Q I understand that, I mean in the Gulf Coast areas you don’t expect to find them more particularly let’s say, for example that it hasn’t been proven m. intracellularis can be found in Nueces County. There’s not ever been any studies that show that, are there?

A No.

Q All right, so it goes without saying that you do not know whether fowl droppings had anything to do with the chain that caused this germ to find lodgment in this man’s lungs?

A Not specifically, no, sir.

Q Well, you don’t know at all because you don’t know what serotype his bacterium is?

A I think it would make very good sense that it all fits together.

Q You don’t know it, do you?

A I don’t know it because we don’t have soil samples.

The evidence also fails to establish either the specific strain of bacteria from which Schaefer suffers or where or how he contracted it. This is evident from Dr. Anderson’s testimony quoted below:

Q Now the only reason that you think this man has intracellularis is the fact you’ve gotten a report from the State Health Laboratory that he has intracellulare?

A Sir, about thirty reports.

Q All right, now those do not constitute however a serotyping of the bacterium, do they?

A That’s correct. They do not.

Q Okay. Now, let’s talk about that just a minute. The Group III or Avium Battey complex is a group of some thirty or more serotypes of bacterium or mycobacterium, aren’t they?

A Right.

Q And some of them are of the avian type, that is those which are pathogenic to fowls, is that correct?

A Yes, sir, to (sic) basic avian types.

Q All right, in other words, two out of the thirty are avian type serotypes of the intracellularis, is that correct?

A Yes, sir.

Q Now those are the ones, of course, that would, when we say they’re pathogenic we mean they produce a disease in fowls, don’t we?

A Yes, sir.

Q All right sir and the other twenty-eight types of intracellulare or more, whatever, do you happen to know how many different types of intracellulare there are?

A They keep adding more all of the time.

Q So the numerous other serotypes or subtypes of intracellularis are not avian types is that correct?

A That’s my understanding. I don’t profess to be an authority on this, not serotypes.

Q When you get to the point, you don’t know anything?

A The problem, Mr. Wray, is that we don’t have serotyping available here so we have no information on this Mr. Schaefer’s serotypes.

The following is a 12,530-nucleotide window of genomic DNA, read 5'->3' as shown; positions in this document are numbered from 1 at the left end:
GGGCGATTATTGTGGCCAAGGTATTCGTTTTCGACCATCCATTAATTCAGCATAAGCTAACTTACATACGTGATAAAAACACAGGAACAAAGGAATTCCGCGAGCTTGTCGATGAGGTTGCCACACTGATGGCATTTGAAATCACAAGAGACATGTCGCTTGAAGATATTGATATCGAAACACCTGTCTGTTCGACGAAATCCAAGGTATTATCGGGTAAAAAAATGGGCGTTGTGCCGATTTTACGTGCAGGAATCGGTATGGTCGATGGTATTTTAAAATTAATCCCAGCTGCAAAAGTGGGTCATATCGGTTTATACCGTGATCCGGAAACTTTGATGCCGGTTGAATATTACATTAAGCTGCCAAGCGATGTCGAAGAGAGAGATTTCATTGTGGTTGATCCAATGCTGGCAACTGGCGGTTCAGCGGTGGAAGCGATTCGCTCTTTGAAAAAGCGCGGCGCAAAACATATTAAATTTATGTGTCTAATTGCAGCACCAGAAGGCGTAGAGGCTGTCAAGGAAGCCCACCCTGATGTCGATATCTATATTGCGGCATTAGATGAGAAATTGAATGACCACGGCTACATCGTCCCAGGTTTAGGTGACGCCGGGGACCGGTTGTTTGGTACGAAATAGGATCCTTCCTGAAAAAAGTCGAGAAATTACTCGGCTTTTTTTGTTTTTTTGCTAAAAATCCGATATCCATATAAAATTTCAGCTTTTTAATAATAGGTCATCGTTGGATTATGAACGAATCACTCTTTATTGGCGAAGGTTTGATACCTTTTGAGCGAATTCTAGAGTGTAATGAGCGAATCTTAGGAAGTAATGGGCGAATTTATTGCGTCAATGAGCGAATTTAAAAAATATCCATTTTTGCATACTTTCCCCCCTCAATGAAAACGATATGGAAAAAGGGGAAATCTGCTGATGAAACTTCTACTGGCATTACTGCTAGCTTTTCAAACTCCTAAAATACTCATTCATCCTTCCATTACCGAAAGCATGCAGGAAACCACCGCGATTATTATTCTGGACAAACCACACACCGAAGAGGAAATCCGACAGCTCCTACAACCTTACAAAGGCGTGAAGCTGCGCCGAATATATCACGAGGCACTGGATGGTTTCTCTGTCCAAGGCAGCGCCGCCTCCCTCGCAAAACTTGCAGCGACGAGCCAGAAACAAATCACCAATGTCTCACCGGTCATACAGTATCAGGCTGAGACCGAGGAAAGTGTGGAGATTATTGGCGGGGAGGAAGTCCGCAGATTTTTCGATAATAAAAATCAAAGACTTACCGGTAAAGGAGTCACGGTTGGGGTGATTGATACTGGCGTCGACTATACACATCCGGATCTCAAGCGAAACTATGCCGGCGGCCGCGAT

Q I understand that. Now, so the point of the matter is you do not know whether the intracellularis he has is an avian, caused by the avian type bacteria ?

*204 A Not exactly.

Q You just don’t know that one way or the other ?

A That’s correct.

Q There are other pathogenic or disease causing intracellularis serotypes than the avian type, isn’t that correct?

A Yes, sir.

Q All right, sir. Now, you have not made any tests to show that intracellularis of any part is present in Mr. Schaefer’s work environment ?

A That’s correct. I have not.

Q And if you were to make a test in some place where he worked and you found some sort of general indifferentiated mycobacterium intracellulare, you still wouldn’t know whether that’s what caused his disease unless it was serotyped?

A That’s correct.

Q In other words, in order to show that this man got this germ on the job you would have to find the serotype of the intracellularis in a place he had worked and you would have to identify that as the specific serotype that has caused his disease ?

A Sir, that’s my understanding of serotyping; it’s a more specific test.

Q Now follow me closely on this, if you will please, Doctor. There is a logical void in your conclusion in that this man was more exposed to m. intracellularis by reason of working under houses where, which were contaminated by chicken droppings, barnyard fowl, and animal droppings because you don’t, you do not know that this man has an avian type m. intracellularis, do you ?

A Well, in fact, if you’d be interested

Q Wait a minute, answer my question. You do not know he’s infected with avian type intracellularis?

A It says from the State Department of Health it’s called the Avian Complex.

Q But that is a general term that applies to all Group III, isn’t that correct Doctor?

A Yes, sir but they’re all bad bugs and they all cause disease.

Q Follow me Doctor, when you say it’s avian type or the State Health Department says it’s avian type, that does not mean it’s an avian serotype ?

A We don’t because we haven’t tested for it.

Q You don’t know if it’s an avian serotype? You don’t know one way or other? It’s called Avium-Battey Type and that’s a name given to all Group III avian bacteria?

A Obviously it’s an important part, that’s why they call it Avium-Battey.

Q That is known, the name given to all of them and not all of them are pathogenic to fowls, are they?

A Again, I don’t know. I know it’s an important part of the complex. And as far as I’m concerned that’s what he has.

(All emphasis added by this court.)